The pandemic has brought the issue of loneliness and social isolation to the forefront. Loneliness and social isolation are terms that seem to be used interchangeably; however, they are not the same.

Loneliness is a feeling, and there are so many factors that can contribute to this feeling. There are more and more studies coming out on loneliness in elderly populations and all the different causes for this feeling. Society is seeing it more, now that the older population has increased. It has brought more awareness of how social relationships impact the health and well-being of older populations and how living alone, loss of friends/family and chronic illness can contribute significantly to the feeling of loneliness.

Loneliness is associated with increased risk of cardiovascular diseases, depressive symptoms, impaired cognitive performance and dementia. Loneliness is the perception that one does not have meaningful relationships.

However, social isolation is the main contributing factor to feeling of loneliness. Social isolation occurs when one does not have meaningful social engagements. It is estimated that nearly one-third to one-half of elderly individuals may experience social isolation or loneliness. Social Isolation in elderly should be avoided because it can affect mental health, physical health and increase the risk of dementia.

These issues have existed for quite some time especially in our disabled and elderly populations. This didn’t start with the pandemic and will continue as things get back to normal. It is important to remember that all the extra reaching out and checking on our older populations should continue after the pandemic is over.

Volunteering within the community is a great way to meet people and build connections with people. Older people have a unique skill set and although they may not be able to do all the things they once did, they still have knowledge and expertise that younger people lack. Elderly people can get out of this vicious cycle by staying in touch with friends and family and by attending family gatherings. However, friends and family are not always close by, this is where the community needs to come together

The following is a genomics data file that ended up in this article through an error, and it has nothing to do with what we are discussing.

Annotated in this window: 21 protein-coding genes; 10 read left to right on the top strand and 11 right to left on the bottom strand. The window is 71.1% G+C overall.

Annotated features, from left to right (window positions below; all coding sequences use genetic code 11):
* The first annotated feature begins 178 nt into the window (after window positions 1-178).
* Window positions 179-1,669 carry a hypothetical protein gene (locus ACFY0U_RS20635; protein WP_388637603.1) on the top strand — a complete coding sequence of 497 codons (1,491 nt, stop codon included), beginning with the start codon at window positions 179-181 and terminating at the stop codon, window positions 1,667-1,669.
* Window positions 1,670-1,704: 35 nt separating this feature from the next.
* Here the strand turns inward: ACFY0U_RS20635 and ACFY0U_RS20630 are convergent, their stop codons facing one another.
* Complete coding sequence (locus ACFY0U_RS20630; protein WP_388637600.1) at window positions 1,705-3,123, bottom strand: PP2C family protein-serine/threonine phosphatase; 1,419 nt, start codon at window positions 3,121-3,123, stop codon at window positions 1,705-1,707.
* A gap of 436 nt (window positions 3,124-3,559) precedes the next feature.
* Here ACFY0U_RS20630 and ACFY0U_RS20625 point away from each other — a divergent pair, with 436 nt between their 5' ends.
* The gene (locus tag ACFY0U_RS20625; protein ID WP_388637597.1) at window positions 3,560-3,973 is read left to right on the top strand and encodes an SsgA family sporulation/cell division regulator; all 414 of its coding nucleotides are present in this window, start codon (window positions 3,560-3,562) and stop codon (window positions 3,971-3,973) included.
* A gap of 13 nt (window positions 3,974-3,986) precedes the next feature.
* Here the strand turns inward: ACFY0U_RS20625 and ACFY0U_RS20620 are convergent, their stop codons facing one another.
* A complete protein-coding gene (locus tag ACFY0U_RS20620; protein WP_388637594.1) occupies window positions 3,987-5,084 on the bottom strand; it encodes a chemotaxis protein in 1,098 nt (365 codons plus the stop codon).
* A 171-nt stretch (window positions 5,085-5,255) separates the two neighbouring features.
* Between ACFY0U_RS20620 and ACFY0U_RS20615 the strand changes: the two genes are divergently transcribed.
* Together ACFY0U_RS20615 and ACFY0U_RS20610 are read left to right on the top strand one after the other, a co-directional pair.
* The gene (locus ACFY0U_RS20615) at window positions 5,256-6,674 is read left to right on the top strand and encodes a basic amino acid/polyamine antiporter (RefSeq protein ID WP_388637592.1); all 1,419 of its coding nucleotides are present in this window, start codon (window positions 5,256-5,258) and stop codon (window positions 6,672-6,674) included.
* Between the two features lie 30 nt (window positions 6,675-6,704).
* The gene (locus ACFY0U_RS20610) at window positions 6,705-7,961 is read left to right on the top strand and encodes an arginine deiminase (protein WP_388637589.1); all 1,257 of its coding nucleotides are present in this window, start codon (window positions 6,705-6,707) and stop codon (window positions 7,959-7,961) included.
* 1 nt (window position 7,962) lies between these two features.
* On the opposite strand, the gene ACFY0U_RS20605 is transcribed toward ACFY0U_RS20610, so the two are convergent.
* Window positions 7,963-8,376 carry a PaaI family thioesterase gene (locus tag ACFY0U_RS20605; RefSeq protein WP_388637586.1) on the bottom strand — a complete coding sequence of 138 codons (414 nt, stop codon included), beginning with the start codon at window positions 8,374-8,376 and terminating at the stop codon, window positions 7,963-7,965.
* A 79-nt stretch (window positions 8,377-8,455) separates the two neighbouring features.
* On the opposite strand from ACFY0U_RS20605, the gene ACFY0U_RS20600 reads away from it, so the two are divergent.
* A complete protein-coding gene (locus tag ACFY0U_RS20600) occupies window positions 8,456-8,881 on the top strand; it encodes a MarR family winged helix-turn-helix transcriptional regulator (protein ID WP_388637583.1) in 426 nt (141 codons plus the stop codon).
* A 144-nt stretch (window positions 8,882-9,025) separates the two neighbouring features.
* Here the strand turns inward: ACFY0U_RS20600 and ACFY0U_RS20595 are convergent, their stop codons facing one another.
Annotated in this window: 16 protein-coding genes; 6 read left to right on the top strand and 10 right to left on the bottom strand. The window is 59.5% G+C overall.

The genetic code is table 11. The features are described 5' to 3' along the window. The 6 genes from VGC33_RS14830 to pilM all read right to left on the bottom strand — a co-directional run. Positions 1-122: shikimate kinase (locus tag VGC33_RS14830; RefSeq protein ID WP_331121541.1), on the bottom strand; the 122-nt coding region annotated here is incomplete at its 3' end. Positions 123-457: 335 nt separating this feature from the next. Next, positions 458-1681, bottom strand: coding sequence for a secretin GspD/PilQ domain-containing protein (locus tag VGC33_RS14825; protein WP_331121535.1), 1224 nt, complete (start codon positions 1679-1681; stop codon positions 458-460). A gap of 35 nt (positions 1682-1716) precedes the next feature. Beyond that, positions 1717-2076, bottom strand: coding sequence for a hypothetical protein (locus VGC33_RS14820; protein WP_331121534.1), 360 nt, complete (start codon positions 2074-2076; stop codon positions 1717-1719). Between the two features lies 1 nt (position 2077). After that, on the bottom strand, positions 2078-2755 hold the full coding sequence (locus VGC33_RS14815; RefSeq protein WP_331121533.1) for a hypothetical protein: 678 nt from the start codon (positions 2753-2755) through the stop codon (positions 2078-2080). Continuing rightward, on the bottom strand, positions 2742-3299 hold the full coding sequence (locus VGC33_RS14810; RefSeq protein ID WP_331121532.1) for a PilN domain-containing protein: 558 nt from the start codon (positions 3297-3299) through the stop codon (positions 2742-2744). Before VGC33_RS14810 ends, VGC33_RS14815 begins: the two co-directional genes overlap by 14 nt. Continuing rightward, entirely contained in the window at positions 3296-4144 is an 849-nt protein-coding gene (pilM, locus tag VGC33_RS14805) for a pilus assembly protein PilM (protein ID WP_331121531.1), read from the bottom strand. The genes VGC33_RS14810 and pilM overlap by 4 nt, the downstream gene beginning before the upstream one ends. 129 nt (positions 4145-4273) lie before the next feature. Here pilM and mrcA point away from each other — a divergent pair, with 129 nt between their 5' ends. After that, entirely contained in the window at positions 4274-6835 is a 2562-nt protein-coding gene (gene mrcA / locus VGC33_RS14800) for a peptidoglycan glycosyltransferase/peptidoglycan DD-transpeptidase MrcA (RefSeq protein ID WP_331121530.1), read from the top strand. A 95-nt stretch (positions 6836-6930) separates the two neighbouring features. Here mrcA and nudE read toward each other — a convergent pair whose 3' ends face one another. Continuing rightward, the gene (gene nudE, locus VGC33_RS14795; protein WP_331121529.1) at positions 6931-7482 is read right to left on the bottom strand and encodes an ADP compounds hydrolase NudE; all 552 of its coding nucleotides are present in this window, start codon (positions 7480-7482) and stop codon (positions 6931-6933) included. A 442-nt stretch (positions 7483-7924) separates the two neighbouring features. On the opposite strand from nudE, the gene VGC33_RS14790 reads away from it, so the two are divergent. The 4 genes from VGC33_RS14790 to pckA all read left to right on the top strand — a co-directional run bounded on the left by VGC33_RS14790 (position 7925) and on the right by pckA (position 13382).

Nursing home residents were isolated from the community and their families during the pandemic, which was hard on their mental health. Nursing home staff have been the only family that some of the residents have had “in person” contact with this last year and they have worked even harder than usual to provide some sense of hope and security. Our local community has been amazing in their efforts to provide encouragement during this pandemic for both our residents and staff.

Our staff and residents have received cards, letters and gifts from so many members of the community. Cripple Creek Care Center may not be able to thank each person, organization or business personally, but we would like to send a HUGE shout out to our wonderful Teller County community members that have stepped up and helped out and encouraged our residents that there is a light and that they are thought of daily!

To the community member and business that provided encouragement for our wonderful staff that went above and beyond to keep our residents healthy and safe and worked extra during this scary time: THANK YOU.

No words can express the gratitude that we all feel toward our community at this time, now that things are opening up and our residents are able to get out more and see their families (not just through a window).

Let’s keep it up. Let’s still continue to reach out to those that are isolated, that need a helping hand, an ear or a friend. Let’s continue to thank our essential staff that have gotten us through this time of need.

Laloni Hampton-Bancroft is the director of Admissions/Marketing at the Cripple Creek Care Center. For more information visit or find the center on Facebook. The Golden Bridge Network bridges seniors and services through enhanced communication and process improvement in Teller County and the neighboring communities. To learn more, visit the Golden Bridge Network Facebook page, email or call 719-687-3000.

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